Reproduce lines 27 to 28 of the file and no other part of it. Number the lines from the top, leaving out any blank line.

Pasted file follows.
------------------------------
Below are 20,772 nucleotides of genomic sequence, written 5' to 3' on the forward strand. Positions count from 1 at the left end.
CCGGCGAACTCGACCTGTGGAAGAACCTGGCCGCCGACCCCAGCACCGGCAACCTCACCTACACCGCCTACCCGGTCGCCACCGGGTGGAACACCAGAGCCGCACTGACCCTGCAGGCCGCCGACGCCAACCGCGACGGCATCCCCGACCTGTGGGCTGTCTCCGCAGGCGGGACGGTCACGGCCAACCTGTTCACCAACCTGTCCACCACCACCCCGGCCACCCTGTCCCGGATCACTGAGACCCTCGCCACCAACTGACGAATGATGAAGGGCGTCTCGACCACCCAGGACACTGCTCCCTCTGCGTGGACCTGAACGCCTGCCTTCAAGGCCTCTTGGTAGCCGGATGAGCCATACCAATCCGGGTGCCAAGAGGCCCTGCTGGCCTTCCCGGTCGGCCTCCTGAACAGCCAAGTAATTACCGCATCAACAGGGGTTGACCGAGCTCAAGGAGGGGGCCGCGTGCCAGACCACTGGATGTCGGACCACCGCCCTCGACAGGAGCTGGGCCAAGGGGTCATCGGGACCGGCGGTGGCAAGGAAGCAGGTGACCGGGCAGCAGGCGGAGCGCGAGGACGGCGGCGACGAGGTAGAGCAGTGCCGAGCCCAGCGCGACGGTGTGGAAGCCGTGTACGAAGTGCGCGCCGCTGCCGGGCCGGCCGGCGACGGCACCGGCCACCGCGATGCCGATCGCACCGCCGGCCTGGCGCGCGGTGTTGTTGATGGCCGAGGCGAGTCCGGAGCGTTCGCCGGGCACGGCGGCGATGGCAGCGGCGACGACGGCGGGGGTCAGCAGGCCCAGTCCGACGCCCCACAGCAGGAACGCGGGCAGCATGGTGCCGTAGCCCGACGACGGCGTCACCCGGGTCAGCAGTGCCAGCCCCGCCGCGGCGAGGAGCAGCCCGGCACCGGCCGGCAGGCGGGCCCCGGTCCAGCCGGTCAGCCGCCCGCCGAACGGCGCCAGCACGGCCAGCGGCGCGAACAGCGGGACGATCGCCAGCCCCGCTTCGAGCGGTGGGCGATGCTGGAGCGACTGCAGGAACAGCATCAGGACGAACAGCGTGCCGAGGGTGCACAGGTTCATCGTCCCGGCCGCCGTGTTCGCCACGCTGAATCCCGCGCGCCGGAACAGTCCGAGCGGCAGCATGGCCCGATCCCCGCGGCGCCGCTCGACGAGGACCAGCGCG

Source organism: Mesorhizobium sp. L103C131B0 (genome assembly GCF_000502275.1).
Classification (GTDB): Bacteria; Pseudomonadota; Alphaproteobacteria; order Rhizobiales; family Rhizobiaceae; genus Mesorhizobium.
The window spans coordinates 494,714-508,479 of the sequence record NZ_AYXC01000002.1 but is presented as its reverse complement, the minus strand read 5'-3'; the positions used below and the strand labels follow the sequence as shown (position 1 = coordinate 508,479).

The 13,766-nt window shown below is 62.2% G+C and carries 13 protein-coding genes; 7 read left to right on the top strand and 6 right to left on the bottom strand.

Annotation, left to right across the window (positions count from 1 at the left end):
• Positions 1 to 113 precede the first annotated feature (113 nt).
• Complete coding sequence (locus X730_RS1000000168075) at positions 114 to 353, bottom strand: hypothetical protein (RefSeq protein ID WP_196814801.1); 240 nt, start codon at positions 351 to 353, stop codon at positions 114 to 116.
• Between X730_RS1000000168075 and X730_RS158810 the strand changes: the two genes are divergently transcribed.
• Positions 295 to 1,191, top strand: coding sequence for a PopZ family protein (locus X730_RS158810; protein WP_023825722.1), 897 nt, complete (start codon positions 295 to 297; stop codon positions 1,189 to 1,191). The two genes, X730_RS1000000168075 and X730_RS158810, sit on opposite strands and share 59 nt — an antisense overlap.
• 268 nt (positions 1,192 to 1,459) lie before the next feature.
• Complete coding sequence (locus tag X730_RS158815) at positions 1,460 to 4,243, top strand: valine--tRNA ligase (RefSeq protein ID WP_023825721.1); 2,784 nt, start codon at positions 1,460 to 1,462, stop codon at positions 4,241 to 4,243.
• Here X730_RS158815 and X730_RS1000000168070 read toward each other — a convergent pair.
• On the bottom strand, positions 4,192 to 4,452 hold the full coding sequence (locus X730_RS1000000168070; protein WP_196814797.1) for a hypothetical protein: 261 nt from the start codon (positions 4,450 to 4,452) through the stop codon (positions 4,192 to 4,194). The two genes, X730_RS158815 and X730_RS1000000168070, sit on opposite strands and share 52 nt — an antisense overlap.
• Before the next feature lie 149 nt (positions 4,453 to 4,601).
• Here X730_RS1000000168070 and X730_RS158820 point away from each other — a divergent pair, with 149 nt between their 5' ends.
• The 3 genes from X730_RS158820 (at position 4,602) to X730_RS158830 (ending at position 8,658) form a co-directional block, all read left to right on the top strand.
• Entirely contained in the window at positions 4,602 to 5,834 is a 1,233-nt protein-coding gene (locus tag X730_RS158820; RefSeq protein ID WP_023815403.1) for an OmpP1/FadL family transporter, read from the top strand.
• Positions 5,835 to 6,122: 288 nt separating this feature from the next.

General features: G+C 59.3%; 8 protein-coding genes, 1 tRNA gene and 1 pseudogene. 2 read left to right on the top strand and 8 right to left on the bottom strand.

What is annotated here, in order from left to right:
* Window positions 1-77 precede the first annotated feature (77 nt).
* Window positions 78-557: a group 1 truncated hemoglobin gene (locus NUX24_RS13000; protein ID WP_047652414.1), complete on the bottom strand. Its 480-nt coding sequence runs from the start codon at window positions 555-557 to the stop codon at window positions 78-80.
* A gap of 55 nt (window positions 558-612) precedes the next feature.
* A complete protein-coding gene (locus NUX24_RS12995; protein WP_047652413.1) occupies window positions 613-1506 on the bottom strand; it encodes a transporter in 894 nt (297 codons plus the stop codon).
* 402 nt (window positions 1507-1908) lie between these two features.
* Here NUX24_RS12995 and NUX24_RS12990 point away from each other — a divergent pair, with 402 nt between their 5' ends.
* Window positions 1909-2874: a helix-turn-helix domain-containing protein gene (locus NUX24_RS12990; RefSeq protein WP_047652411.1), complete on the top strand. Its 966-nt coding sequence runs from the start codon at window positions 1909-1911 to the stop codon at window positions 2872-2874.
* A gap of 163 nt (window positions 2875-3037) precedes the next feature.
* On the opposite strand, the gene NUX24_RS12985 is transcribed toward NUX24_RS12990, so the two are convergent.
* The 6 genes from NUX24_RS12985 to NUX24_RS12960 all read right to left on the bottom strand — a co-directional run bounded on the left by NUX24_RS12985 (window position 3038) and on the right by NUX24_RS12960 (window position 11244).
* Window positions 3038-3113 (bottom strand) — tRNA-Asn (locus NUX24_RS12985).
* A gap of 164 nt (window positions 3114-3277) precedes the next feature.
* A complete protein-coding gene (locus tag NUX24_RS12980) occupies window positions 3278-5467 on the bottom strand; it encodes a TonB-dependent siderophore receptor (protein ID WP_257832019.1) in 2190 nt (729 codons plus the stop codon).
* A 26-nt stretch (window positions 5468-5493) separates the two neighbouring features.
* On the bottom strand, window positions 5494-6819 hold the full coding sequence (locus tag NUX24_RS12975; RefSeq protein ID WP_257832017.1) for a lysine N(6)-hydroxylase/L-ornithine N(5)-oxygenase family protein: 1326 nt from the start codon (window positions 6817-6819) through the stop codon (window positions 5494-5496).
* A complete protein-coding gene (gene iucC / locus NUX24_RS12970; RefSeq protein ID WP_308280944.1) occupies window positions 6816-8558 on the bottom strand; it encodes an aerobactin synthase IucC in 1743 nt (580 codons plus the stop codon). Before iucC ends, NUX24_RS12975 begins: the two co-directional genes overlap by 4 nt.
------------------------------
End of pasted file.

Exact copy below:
* 402 nt (window positions 1507-1908) lie between these two features.
* Here NUX24_RS12995 and NUX24_RS12990 point away from each other — a divergent pair, with 402 nt between their 5' ends.